REVIEW – On short trips, flying with a carry-on bag in lieu of checked luggage is a great way to save time and money – while mitigating the risk of your stuff arriving at a different destination. Rollerboards and spinner bags have been a staple of air travel, but can be a literal drag when navigating the airport or at your destination. WaterField Designs is building upon the success of the X-Air Duffel with the new X-Air Backpack, and it may just be your new favorite travel bag.
What is it?
The X-Air Backpack by WaterField Designs is a lightweight 40L backpack designed for travel. Meeting the dimensional carry on requirements for both domestic and international airline carriers, this backpack could replace your rollerboard or spinner carry on luggage – and let you traverse the airport hands-free.
We’ve featured WaterField Designs for a long time here at The Gadgeteer, and for good reason. They’ve earned a reputation for quality, and have a lot of unique products that run the gamut from EDC pouches to luggage, and everything in between. All of their products are designed and made in San Francisco.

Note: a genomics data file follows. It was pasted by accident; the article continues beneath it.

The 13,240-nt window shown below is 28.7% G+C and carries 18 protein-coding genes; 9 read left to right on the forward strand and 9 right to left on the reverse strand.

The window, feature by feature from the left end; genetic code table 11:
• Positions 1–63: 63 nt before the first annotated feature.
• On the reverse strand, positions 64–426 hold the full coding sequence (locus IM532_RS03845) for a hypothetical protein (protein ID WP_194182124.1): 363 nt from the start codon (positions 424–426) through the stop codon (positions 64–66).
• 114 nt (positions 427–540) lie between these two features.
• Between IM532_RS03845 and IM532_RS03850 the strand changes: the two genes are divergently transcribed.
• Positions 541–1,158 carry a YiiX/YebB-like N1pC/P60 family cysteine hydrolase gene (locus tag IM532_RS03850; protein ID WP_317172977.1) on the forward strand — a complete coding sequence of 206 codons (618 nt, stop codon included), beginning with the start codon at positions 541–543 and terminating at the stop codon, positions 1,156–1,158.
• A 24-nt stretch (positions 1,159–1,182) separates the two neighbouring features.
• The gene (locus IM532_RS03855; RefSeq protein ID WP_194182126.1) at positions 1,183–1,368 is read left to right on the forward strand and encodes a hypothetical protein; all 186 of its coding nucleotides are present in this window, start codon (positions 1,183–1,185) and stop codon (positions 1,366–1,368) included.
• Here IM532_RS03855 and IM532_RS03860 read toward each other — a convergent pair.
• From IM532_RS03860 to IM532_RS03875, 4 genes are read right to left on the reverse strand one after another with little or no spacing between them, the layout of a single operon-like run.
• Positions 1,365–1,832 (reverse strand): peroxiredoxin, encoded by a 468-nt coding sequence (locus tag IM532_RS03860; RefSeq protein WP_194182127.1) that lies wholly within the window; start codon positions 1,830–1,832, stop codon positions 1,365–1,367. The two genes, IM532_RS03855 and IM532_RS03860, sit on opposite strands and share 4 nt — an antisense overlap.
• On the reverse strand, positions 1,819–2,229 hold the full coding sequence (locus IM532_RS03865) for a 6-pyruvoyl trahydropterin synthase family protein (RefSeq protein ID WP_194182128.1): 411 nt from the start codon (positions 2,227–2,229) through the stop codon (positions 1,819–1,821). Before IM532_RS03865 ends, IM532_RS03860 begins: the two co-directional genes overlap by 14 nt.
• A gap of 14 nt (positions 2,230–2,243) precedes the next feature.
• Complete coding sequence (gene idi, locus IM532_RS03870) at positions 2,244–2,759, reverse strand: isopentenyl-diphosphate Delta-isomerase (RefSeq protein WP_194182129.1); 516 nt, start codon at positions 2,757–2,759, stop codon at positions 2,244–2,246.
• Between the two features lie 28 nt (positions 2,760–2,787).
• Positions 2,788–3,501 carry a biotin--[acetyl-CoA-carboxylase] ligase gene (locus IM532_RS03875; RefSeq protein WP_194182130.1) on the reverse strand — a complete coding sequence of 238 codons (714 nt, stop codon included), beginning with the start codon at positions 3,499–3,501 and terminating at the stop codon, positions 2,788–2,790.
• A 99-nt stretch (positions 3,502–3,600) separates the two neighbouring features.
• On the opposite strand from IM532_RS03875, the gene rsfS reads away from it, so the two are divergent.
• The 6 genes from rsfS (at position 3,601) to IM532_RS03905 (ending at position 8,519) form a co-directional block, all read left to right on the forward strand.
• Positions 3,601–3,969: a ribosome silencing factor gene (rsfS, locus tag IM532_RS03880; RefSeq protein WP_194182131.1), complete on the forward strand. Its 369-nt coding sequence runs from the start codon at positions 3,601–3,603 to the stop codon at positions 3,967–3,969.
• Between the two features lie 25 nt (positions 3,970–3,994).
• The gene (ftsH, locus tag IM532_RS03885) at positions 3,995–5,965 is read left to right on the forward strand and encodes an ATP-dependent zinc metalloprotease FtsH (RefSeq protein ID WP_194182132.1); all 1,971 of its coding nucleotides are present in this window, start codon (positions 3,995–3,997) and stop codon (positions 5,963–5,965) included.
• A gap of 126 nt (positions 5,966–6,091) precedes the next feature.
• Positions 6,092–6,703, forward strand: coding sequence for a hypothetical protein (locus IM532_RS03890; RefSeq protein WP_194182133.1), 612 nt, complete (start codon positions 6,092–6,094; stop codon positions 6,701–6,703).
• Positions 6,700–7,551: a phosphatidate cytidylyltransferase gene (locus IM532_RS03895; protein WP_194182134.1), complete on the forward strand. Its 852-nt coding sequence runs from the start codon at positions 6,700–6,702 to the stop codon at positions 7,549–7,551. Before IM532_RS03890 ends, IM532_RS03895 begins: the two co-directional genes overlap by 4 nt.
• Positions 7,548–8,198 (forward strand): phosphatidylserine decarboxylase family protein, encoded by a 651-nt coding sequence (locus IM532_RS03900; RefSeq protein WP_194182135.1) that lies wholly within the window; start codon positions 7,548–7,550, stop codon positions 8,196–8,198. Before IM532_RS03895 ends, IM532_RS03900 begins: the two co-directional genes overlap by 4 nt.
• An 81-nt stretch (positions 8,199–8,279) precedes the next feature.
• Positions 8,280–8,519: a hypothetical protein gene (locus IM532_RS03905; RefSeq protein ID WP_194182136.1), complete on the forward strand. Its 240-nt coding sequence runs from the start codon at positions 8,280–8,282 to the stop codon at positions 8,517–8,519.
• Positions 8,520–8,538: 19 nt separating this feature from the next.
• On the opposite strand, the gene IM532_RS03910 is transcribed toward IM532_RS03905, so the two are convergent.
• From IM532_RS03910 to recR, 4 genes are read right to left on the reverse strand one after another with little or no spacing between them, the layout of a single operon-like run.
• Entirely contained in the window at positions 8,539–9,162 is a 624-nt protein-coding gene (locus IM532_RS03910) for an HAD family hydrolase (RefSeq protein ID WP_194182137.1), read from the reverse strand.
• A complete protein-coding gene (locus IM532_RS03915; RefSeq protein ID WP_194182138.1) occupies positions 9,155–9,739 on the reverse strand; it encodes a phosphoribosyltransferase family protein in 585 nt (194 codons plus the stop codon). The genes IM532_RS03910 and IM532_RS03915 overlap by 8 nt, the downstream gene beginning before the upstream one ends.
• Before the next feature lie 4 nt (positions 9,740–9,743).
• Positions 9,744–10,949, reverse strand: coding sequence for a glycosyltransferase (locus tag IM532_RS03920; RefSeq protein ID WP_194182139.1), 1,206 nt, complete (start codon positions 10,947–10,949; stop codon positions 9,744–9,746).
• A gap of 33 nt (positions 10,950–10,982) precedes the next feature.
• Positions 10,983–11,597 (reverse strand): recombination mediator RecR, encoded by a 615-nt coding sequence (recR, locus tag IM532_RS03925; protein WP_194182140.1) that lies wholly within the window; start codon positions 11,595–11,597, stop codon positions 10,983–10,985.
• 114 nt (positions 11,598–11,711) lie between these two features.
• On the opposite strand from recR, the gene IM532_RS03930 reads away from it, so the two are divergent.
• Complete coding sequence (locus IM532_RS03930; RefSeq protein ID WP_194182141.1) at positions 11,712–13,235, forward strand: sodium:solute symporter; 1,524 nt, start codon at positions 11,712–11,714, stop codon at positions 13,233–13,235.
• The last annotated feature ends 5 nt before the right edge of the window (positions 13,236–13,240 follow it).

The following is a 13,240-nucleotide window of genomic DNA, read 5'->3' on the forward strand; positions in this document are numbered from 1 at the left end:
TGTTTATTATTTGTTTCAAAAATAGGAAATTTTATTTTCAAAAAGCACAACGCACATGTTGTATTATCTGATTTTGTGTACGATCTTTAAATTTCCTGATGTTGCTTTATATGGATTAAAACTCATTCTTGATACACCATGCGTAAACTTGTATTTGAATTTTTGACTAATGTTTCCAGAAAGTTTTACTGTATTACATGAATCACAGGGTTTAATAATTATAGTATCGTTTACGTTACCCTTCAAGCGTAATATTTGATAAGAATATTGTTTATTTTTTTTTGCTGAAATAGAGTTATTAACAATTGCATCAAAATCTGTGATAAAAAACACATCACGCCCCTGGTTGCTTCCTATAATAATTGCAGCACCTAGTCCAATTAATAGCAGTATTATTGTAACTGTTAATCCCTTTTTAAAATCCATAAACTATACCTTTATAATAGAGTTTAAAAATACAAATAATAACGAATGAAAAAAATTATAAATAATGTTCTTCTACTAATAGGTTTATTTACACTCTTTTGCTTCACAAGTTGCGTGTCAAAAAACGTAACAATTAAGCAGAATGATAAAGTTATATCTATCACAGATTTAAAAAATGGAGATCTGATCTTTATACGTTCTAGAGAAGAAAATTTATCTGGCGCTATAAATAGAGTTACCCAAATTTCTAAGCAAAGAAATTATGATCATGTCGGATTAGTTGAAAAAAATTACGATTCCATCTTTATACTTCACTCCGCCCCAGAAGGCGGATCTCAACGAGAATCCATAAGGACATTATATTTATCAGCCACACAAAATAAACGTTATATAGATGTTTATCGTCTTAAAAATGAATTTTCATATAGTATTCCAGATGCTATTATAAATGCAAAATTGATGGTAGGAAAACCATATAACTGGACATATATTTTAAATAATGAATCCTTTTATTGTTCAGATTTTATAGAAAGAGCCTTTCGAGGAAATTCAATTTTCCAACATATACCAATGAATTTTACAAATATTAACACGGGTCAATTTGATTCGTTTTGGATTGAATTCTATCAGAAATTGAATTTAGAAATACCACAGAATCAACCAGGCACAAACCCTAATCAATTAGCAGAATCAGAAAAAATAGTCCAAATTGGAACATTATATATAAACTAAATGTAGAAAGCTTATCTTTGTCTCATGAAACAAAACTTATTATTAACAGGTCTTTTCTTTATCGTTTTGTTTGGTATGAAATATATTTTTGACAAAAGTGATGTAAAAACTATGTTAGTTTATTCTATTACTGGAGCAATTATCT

- 40L capacity
- 13.5″ (l) x 9″ (w) x 21″ (h)
- Waterproof YKK zippers
- X-Pac® VX21 shell
- DWR (Durable Water Repellent)
- 210 denier Plain Weave Nylon face
- 0.25 mil polyester film
- Black post-consumer recycled polyester X-PLY® at 22°
- 50 denier polyester taffeta backing
- 60% Nylon
- 40% Polyester
- Reference: X-Pac
- Full-grain leather accents
Laptop compatibility (padded compartment):
- 16″ MacBook Pro
- 14″ MacBook Pro
- 13″ MacBook Pro
- 15″ MacBook Air
- 13″ MacBook Air
- 12.9″ iPad Pro with Magic Keyboard
- 11″ iPad Pro with Magic Keyboard
- 11″ iPad Air with Magic Keyboard
- Google Pixel Slate
- Surface Pro 9
- Surface Pro 7+
- Surface Laptop 4 (13.5″)
- And other similarly-sized laptops
Design and features
The X-Air Backpack has a lot of thoughtful design features which make it a standout in a crowded space. By using X-Pac VX21 material we have a lightweight, durable 40L bag that weighs in just over three and a half pounds. It’s sized comparable to a carry on item – so expect this to go in the overhead bin and certainly not under the seat in front of you.
X-Pac VX21 is inherently waterproof, and WaterField has paired this with sealed YKK zippers to ensure things stay dry if you get caught in the rain.